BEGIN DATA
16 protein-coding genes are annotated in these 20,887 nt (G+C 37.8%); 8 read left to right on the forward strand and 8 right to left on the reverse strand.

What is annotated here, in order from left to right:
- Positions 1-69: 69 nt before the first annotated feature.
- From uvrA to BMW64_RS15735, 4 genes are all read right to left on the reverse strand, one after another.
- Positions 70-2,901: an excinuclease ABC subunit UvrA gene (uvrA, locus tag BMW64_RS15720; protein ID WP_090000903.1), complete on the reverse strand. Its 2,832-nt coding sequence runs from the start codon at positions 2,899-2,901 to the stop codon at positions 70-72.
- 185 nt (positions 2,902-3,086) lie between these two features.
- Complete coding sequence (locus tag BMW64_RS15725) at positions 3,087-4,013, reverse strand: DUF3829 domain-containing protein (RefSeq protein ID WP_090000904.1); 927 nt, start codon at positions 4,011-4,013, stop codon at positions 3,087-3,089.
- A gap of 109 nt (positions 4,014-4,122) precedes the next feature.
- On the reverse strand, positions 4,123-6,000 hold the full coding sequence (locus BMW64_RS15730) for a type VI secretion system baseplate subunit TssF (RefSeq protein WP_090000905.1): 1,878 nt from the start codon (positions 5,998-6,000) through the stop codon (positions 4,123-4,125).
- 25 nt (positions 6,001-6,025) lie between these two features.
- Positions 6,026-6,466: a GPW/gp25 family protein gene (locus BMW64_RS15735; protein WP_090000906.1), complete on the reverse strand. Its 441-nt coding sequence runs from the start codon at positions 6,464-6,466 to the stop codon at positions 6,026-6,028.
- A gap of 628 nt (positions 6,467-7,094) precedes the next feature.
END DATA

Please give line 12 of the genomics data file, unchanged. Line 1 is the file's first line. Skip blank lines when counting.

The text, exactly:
- A gap of 628 nt (positions 6,467-7,094) precedes the next feature.